Sunday, 18 December 2011

'MYTHOLOGIES/MITOLOGIAS' CURATED BY KIKI MAZZUCCHELLI AT THE CITE INTERNATIONALE DES ARTS, PARIS


exhibition view, Jonathas de Andrade, Rodrigo Matheus, Beto Shwafaty, Tonico Lemos Auad




Wirz, da Cunha, Craveiro


Pablo Leon de la Barra, Alexandre da Cunha, Pedro Wirz


Pedro Wirz


Jonathas de Andrade, Rodrigo Matheus


Tonico Lemos Auad, Rodrigo Matheus


Tonico Lemos Auad


Rodrigo Matheus


Theo Craveiro


Tonico Lemos Auad


Alexandre da Cunha


Pablo Leon de la Barra, Nova Cartografia Tropical


exhibition view




Beto Shwafaty




Rodrigo Braga


Cris Faria, Tamar Guimarães e Marina Rheingantz


Marina Rheingantz


Tamar Guimarães, Carla Zaccagnini, Deyson Gilbert & Roberto Winter



Deyson Gilbert & Roberto Winter


Cristiano Lenhardt, Adriano Costa



Cristiano Lenhardt


Adriano Costa


Erika Verzutti, Adriano Costa, Marcellvs L.




Marcius Galan


Barbara Wagner



Paulo Nazareth


curators Kiki Mazzucchelli and Maria do Carmo Pontes


MYTHOLOGIES / MITOLOGIAS
Private view: 6 December 2011, 6pm to 9pm
7 to 21 December 2011/Monday to Saturday, 2pm to 7pm
Address: Cité Internationale des Arts/18, Rue de l’Hôtel de Ville, 75004, Paris, France
Tel: +33 1 42 78 71 72
Blog: http://mythologiestheshow.blogspot.com/

ADRIANO COSTA / ALEXANDRE DA CUNHA / BARBARA WAGNER / BETO SHWAFATY / CARLA ZACCAGNINI / CINTHIA MARCELLE / CRIS FARIA / CRISTIANO LENHARDT / DEYSON GILBERT & ROBERTO WINTER / ERIKA VERZUTTI / JONATHAS DE ANDRADE / MARCELLVS L. / MARCIUS GALAN / MARINA RHEINGANTZ / PABLO LEÓN DE LA BARRA / PAULO NAZARETH / PEDRO WIRZ / RODRIGO BRAGA / RODRIGO MATHEUS / TAMAR GUIMARÃES / THEO CRAVEIRO / TONICO LEMOS AUAD

In the last decade, contemporary Brazilian art has achieved an international prominence that is unheard-of in its history. It has been in this period that some of the most renowned institutions in countries such as the United States, France and England have held retrospective individual exhibitions for historic artists such as Lygia Clark (Nantes, 2005), Cildo Meireles (London, 2008) and Hélio Oiticica (Houston and London, 2007). Contemporary Brazilian art was also the theme of important group exhibitions and festivals such as Tropicália, curated by Carlos Basualdo, which was presented in Chicago, New York and London (2006).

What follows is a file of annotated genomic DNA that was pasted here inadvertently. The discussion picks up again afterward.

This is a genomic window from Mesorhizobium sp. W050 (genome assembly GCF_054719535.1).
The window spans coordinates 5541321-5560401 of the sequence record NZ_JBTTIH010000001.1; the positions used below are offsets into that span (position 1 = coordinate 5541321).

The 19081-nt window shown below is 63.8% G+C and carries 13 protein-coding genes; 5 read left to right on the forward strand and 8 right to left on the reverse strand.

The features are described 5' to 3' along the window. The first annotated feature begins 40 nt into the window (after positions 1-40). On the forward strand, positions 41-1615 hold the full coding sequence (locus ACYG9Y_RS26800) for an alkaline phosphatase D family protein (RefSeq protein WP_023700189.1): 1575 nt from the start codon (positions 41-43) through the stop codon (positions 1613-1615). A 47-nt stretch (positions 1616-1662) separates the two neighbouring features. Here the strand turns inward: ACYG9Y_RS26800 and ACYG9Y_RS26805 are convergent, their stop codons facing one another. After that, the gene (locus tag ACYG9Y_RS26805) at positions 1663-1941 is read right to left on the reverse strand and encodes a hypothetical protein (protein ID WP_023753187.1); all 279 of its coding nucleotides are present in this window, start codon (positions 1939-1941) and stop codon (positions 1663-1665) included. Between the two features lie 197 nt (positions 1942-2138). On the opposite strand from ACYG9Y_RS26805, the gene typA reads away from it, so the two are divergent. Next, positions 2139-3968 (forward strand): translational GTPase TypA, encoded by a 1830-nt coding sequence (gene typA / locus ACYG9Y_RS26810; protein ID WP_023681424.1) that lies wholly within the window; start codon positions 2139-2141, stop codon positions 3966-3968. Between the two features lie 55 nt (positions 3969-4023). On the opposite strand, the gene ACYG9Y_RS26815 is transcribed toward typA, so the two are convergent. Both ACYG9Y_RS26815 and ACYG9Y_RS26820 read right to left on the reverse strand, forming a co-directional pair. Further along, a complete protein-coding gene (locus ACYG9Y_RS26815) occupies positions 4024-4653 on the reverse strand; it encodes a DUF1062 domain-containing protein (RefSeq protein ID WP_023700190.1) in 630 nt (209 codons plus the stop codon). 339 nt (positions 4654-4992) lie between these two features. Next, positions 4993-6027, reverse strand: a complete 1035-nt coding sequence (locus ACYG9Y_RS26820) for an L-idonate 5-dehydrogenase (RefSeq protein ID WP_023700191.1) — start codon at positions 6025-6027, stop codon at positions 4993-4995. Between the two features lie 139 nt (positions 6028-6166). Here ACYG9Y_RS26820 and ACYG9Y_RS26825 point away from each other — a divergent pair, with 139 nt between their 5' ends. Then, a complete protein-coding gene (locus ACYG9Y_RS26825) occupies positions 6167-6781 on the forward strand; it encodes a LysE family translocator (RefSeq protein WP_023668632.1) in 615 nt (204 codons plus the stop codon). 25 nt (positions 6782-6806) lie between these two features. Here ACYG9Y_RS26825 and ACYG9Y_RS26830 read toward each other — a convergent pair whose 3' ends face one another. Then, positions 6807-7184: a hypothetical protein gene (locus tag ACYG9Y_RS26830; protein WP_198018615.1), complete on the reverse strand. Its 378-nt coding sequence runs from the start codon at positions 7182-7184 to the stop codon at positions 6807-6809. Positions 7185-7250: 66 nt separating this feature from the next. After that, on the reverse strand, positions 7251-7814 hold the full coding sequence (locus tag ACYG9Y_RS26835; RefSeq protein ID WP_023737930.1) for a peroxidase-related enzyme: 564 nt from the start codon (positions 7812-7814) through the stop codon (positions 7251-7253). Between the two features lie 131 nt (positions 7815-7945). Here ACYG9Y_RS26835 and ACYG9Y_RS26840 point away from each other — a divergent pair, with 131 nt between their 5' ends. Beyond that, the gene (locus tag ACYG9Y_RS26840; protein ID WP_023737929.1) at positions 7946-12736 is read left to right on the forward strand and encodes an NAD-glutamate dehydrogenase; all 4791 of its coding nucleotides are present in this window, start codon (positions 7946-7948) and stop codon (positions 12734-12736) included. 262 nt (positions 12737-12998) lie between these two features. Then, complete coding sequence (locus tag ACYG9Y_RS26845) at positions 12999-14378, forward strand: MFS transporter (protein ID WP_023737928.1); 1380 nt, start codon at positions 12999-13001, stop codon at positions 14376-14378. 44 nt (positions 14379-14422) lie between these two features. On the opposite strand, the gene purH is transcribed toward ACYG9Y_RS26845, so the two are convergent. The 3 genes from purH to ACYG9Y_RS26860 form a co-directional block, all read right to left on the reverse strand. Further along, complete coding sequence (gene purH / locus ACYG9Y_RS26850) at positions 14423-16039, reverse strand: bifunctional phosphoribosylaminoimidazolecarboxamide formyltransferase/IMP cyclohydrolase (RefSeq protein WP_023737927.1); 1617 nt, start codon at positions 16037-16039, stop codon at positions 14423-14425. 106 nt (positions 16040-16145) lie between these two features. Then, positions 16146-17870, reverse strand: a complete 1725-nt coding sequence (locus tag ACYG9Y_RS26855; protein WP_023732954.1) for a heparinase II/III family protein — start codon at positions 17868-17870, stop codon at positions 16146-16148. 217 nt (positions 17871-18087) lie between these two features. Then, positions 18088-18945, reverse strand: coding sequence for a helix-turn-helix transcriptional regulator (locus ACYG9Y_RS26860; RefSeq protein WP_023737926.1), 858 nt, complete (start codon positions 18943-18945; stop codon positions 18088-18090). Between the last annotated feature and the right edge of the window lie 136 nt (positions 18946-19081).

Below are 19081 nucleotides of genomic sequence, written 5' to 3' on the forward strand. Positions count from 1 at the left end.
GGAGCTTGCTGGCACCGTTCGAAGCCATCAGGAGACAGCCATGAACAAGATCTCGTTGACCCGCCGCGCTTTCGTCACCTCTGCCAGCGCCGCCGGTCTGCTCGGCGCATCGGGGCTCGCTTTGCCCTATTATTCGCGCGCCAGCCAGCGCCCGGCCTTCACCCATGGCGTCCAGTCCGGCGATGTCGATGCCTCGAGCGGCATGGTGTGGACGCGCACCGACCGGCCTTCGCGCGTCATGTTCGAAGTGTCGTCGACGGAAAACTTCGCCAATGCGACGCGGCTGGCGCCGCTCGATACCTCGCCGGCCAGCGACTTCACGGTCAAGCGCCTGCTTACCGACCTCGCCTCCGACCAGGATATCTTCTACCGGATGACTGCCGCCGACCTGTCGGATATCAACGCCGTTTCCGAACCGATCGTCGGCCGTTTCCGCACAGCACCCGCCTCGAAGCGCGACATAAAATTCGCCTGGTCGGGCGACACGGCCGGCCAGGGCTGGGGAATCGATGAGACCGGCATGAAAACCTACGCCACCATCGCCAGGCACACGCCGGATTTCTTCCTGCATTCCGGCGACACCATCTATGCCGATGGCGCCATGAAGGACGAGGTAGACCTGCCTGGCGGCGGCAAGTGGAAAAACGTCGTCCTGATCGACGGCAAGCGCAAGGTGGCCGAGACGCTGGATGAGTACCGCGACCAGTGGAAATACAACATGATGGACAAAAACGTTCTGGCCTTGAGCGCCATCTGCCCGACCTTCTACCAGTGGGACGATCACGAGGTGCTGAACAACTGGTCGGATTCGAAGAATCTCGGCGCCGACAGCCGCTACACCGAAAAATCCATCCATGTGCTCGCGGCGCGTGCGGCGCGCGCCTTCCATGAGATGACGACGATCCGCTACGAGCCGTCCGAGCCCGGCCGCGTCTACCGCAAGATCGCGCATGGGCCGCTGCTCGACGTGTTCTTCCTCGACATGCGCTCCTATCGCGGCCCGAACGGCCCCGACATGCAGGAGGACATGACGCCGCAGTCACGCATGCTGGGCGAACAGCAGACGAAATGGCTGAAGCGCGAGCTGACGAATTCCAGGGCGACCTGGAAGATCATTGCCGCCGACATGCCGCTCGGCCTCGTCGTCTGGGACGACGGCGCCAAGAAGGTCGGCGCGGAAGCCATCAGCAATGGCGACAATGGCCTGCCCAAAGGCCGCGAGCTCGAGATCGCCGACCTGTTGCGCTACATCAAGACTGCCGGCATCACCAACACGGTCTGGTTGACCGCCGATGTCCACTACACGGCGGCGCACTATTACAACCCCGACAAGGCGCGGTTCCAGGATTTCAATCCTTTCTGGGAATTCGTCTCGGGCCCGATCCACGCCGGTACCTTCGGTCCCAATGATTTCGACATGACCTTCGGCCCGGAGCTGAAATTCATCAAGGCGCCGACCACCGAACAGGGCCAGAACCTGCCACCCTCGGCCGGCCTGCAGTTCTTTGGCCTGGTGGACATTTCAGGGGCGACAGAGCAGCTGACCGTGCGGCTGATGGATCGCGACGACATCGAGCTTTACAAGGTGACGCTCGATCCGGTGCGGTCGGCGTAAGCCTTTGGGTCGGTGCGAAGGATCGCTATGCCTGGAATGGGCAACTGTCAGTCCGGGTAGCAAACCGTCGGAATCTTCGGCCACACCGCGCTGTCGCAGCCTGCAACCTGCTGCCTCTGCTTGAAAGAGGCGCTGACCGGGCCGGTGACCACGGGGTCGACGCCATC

Growing international interest in Brazilian art was also apparent in the major international art fairs such as ARCO in Madrid and Frieze in London, which today feature several Brazilian exhibitors. The presence of Brazilian artists also increased noticeably among the European and North American galleries. In this same decade, Brazil reached an unprecedented economic stability, and is experiencing a period of economic prosperity as significant as that of the 1950s, whilst Europe and the United States are facing a period of crisis, which undoubtedly contributed hugely to the growing interest in Brazilian culture.

Today, Brazil is experiencing a development boom comparable to its growth in the 1950s and 60s. It was precisely in this period of significant cultural effervescence in the country that artistic movements, theories and expressions flourished in various fields of knowledge, which ultimately became representative of Brazilian culture as it is internationally known today: the architecture of Niemeyer and Bo Bardi, the artistic experiments of Clark, Oiticica and Pape, the Paulo Freire method of education, the bossa nova, among many others.

The exhibition ‘Mythologies’, which borrows its title from Roland Barthes’ renowned book, takes as a starting point issues relating to identity and cultural hybridism which are at the heart of Brazilian modernism, reflecting upon the processes that led Brazilian art to achieve international recognition today. In a ‘role-reversal’, Brazilian art is now ‘cannibalised’ by foreign artists who appropriate its symbolism, its strategies and its aesthetics.